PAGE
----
Raheem Akingbolu takes a look at the growth trajectory in the nation’s marketing communications industry and expresses concern over how lack of succession plans by the founding fathers in the industry is making it difficult for firms to outlive their founders
Club 100, a documentary programme by CNN is always a delight to watch for people who are keen about brand building and growth as it chronicles, from time to time, brands that have lived, remained relevant and attractive for 100 years. Among others, brands like Guinness, Coca Cola, King Gillette and Panasonic, have been featured on this programme. According to its anchors and promoters, a successful business is about more than making money but about building a brand and the best brands go on to become household names.
Through Club 100, viewers have been given tips about the humble beginning of the many global brands. Guinness has been brewing beer for more than 200 years when Arthur Guinness signed a 9,000-year lease on the St. James’s Gate Brewery in 1759. Gillette’s shaving history dates back to 1901, after King Gillette created a personal safety razor to cut back on constant trips to the barber. In 1886, a pharmacist in Atlanta created a flavored syrup initially intended as medicine. Today, the Coca-Cola Company has more than 500 brands and 4,100 drinks around the world. Panasonic’s attachment plug launched the electronic giant’s 100 years ago and still relevant in the market. One interesting thing about the brands that have been x-rayed on this programme is that none of them has African background.
Beyond the Marketing Communications industry, experience has shown that most Nigerian indigenous brands in the real sector, hardly outlived their founders. This explains why what remains of the Abiolas, Ojukus, Odutolas and Dantatas are mere crumbs of their businesses. In some cases, most of the businesses have also folded up, while some are struggling to survive. In the marketing communication industry, the story is the same as many of the early Advertising agencies have since gone into oblivion. For instance, 30 years ago, agencies like Lowe Lintas, Grand Advertising Limited, OBM, Promoserve Limited were the agencies to watch but today, they exist only in name. Though Lintas still manages to do a few businesses but it is a known fact that the creative firm is already in the Intensive Care Unit, awaiting its final knock-out. This is also the case of agencies like STB McCann and Rosabell that are now in state of comatose. There are many others that are already patients, awaiting surgical operation.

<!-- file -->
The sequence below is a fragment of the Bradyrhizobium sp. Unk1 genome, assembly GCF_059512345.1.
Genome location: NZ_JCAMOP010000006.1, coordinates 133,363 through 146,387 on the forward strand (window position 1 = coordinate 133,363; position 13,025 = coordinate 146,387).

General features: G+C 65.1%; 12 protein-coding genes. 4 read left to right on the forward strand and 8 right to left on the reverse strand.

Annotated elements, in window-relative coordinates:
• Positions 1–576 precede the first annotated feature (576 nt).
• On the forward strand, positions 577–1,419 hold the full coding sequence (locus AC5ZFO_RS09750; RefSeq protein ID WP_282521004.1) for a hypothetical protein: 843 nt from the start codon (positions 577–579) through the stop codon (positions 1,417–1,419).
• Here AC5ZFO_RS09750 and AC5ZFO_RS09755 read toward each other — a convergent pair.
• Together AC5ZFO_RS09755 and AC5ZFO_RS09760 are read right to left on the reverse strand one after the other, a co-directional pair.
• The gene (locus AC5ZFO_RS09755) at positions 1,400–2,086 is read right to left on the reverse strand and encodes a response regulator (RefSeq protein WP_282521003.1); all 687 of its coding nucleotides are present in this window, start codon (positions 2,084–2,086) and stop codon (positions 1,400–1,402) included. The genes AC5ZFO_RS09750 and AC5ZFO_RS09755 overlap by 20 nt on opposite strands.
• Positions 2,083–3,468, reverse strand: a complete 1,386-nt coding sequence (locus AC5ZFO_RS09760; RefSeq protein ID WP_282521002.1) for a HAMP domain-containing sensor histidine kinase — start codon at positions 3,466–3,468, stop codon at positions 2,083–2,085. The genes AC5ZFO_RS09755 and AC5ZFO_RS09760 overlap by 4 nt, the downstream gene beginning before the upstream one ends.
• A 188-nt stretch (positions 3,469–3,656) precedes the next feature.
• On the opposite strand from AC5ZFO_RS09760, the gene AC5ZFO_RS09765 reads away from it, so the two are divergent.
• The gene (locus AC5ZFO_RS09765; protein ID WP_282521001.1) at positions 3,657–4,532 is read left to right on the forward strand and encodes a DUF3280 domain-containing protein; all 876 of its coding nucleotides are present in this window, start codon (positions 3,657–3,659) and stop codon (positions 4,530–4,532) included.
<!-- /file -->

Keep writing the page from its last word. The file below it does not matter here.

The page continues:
A case of greed and ambition
The questions are; is it lack of visionary leaders or bad employees? Are Africans not capable of managing brands or the market not favourable for advertising business growth? Reacting to these questions, the Deputy Provost of the Nigerian Institute of Journalism, Dr. Jide Johnson, reasoned that the problem is complex. In an interview with THISDAY, Johnson blamed agency owners for always building businesses around their family as well as blaming some young Nigerian professionals who are always eager to be independent of their employers.
He said, “Is it lack of visionary leaders or bad employees? Yes. Are Africans not capable of managing brands or the market not favourable for advertising business growth? No. Let me start by saying that agency owners in Nigeria live as if they will not die again. The problem is that everybody is wise in Nigeria and that is why Nigerian business owners, including the agency owners think only of themselves and their families alone.
“As a result of this, the moment they see a young man or woman they employ few years ago growing, they start suspecting him or her. The next minutes, the guy or lady get axed as a result of suspicion that such a person may end up hijacking the business. There is no way we can build an agency brand of the future if we don’t allow experienced people working in the agency to get a buy-in in the business after decades of working to grow the agency.
“This is not to say that some of the employees are not liable too. Nigerians are always in hurry to be independent and that is why we see proliferation of agencies. Of course, if it’s discovered that Mr. ‘A’, a Chief Operating Officer in agency ABC is diverting briefs to another agency by proxy, it will be suicidal for the owner of the business to keep him. Finally, for Nigerian agencies to be transferred from one generation to the other, there must be a well cut-out sustainability theory. Without that, we are just scratching things in the surface; we are not there yet,”
Also speaking on the issue, the Managing Director of Media Edge, a Public Relations firm, Mr. John Ajayi, believes that most of Nigerian agency owners don’t groom new leaders. But like Johnson, he blamed many successful professionals in paid employment arrangement, who always see themselves as competitors to the business owners.